That’s a wordy title, isn’t it? But last week, after feeling a bit cornered and down, it’s the exact question I asked myself one night while falling asleep. I was feeling exhausted from a day of overworking myself (because old habits die hard) and wondered why, when I have the ability to choose how I live each and every single day, this tiresome occurrence was continuing to happen.
As of right now, I wouldn’t say that my relationship with money is a positive one … but I’m working on it. You see, as soon as I started to “make a living” doing what I love, it became instinctual for me to protect my earnings. To not treat myself or invest in new things, even though I could. For some reason, I couldn’t shake the feeling that my dream job could end at any moment and that I should be prepared in case anything ever happened. But that’s not a very positive mindset to have, is it? Instead of investing in the future and enjoying the present, I was saving for catastrophe, whatever I made that out to be in my head.
I was a machine when I first started freelancing. Fresh out of design school and living in my childhood bedroom, I worked 12 hour days, everyday, in order to make ends meet and prove that I could successfully run a business. But those days weren’t filled with a plethora of clients or money. It was more of a boots on the ground situation, where I spent the majority of my time marketing, networking, and doing everything I could to put myself out there. And it worked.
I don’t know about you, but I’ve been terrible at making good choices in the morning over the past few years. I have this bad habit of picking up my phone almost instantly, launching myself into work mode before I’m fully awake. But over the last few weeks, I’ve been taking steps towards breaking old habits. And because I know that others are most likely in the same boat, I thought I’d share what I’m doing with you. Plus, this will give me more accountability to follow through. So let’s do this together, shall we?
Earlier this week, a reader of ours asked what it’s like to run your own business as an introvert, something that I (Bre here) most definitely am. An INFJ, to be exact, if you’re into personality assessments or care about specifics. In fact, my own introversion is a huge reason why I began working for myself in the first place. I not only love setting my own boundaries and working from home, but also don’t mind (and actually quite enjoy) taking on the huge responsibility of running an entire business. For the most part … it’s a dreamy situation, perfectly suited and adapted for who I am. But sometimes it’s messy and lonely and tough to navigate, which I’m sure other introverts can relate to. So how do I deal with it? More on that below.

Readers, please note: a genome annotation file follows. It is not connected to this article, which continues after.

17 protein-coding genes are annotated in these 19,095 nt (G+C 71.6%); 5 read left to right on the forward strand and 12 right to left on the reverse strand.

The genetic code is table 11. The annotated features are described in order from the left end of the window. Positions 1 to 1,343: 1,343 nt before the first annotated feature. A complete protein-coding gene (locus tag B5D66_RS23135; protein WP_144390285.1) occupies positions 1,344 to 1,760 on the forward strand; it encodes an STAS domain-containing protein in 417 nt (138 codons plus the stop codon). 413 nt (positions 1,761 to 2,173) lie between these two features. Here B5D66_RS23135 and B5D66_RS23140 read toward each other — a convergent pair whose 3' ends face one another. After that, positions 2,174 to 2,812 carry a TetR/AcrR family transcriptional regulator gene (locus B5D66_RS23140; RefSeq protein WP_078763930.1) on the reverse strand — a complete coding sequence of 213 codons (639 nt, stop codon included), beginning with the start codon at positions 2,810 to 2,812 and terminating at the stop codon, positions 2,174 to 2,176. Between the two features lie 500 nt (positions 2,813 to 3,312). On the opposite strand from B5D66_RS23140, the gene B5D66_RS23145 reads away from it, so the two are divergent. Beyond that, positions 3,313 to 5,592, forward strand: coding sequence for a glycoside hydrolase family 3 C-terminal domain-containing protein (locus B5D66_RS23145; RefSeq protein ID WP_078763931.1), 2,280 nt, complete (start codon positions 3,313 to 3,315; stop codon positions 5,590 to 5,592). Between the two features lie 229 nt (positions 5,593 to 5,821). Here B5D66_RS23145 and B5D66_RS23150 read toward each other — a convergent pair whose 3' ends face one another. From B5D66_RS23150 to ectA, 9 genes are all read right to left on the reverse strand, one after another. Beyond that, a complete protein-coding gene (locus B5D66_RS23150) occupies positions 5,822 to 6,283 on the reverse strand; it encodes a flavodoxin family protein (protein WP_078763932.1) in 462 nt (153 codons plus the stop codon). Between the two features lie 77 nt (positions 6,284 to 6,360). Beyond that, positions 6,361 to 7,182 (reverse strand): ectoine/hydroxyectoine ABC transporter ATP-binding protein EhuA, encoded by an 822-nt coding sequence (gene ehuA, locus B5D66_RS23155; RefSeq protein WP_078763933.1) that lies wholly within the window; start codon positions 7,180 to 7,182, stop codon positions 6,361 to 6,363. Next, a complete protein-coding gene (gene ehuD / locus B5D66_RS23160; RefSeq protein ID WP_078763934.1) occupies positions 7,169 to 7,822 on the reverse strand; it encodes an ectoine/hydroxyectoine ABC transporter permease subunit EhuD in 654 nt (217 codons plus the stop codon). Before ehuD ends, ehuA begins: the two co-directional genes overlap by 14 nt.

I’m one of those people who is constantly thinking about what’s next. What’s for dinner tonight? Where is my next client coming from? When (and where) am I going to go on a vacation? But recently, the one that’s come up the most is probably about my next move as a business owner. I ask myself this question daily, in search of answers or those brilliant AHA moments everyone talks about. But most of the time, my mind goes numb, leaving me frustrated and confused.
I’ve always enjoyed peeking into the routines of others and thought I would share my own with you as well. But here’s the thing … what I’m about to outline is NOT my ideal schedule. It’s in progress. As much as I preach wellness and try to infuse it into my every day as best as I can, I know that I haven’t quite yet hit a healthy working groove if I’m being completely honest. Some days are better than others – and I’m continually trying to figure out what works best for me. So for today, I’m going to share my current routine as well as a few goals I have for bettering my work / life balance as a whole. This is my way of holding myself accountable. ;)
A little over a year ago, I went to my current chiropractor for the first time, sat down, and told her that I thought my work was killing me. That’s me being a little dramatic. What I really meant was to discuss the effects of having a desk job. At that point, I could barely get through fifteen minutes of work without laying flat on the floor in sheer pain. My muscles were strained, my posture wasn’t great, and it radiated throughout my body day in and day out while I constantly wondered how I would keep this up for years to come. Spoiler alert: a LOT had to change in order for me to feel good again, both mentally and physically, and kicking old habits has become a regular part of my everyday routine.